Paul's Case

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A Character Study “Paul’s Case”
The title character in the story “Paul’s Case” is interesting to me in the emotional dichotomy he displays outwardly compared to his true inner feelings. His projected image toward his teachers and peers is that of aloof confidence, as though he is unaffected by those around him and their reactions to his “various misdemeanors”. He displays this both in his appearance, “His clothes were a trifle outgrown, and the tan velvet on the collar of his open overcoat was frayed and worn; but for all that there was something of the dandy about him, and he wore an opal pin in his neatly knotted black four-in-hand, and a red carnation in his buttonhole.” This physical appearance successfully attempts to show he did not feel “contrite spirit befitting a boy under the ban of suspension.” Unfortunately for Paul this aloofness had lost whatever sense of appreciation or admiration it once had for the faculty which had provided Paul opportunity to continue his behavior, his actions had eventually worn thin the patience of the faculty and this came to a head during the meeting in the Principal’s office. “His teachers felt this afternoon that his whole attitude was symbolized by his shrug and his flippantly red carnation flower, and they fell upon him without mercy”. Paul further fostered this image of aloofness with his response to his English teachers complaint of a reaction to her reaching out to guide his hand and his recoiling as being an “insult was so involuntary and definitely personal as to be unforgettable. in one way and another he had made all his teachers, men and women alike, conscious of the same feeling of physical aversion”. Paul’s response to this accusation of discourteousness was, I don't know," he replied. "I didn't mean to be polite or impolite, either. I guess it's a sort of way I have of saying things regardless."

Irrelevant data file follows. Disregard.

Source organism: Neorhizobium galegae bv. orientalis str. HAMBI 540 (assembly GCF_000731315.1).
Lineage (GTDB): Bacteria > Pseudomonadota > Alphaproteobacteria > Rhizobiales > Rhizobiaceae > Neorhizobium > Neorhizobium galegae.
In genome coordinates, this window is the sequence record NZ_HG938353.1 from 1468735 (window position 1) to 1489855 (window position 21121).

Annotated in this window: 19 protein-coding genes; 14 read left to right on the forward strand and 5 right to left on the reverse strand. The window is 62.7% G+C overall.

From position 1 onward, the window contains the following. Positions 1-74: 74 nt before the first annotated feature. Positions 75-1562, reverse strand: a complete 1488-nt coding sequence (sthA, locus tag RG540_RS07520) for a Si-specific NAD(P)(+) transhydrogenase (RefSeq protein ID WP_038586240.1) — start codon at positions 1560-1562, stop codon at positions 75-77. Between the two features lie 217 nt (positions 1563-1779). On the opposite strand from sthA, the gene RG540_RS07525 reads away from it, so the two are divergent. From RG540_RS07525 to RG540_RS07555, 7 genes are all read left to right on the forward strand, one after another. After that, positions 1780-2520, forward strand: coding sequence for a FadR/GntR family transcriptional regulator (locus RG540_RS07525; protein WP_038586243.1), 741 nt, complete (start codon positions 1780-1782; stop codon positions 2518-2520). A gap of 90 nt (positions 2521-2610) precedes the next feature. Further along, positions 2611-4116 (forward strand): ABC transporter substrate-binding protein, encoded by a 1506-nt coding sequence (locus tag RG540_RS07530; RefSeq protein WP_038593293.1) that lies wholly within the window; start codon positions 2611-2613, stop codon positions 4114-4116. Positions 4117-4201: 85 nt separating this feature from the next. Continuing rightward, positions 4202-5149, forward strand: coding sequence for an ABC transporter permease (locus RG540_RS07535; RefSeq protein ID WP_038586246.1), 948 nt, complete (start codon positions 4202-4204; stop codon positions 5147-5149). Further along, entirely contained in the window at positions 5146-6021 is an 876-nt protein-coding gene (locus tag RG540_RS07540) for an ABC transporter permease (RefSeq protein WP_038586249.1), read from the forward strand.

Over time this attitude displayed by Paul evoked frustration in his teachers but in the Principal it evoked...
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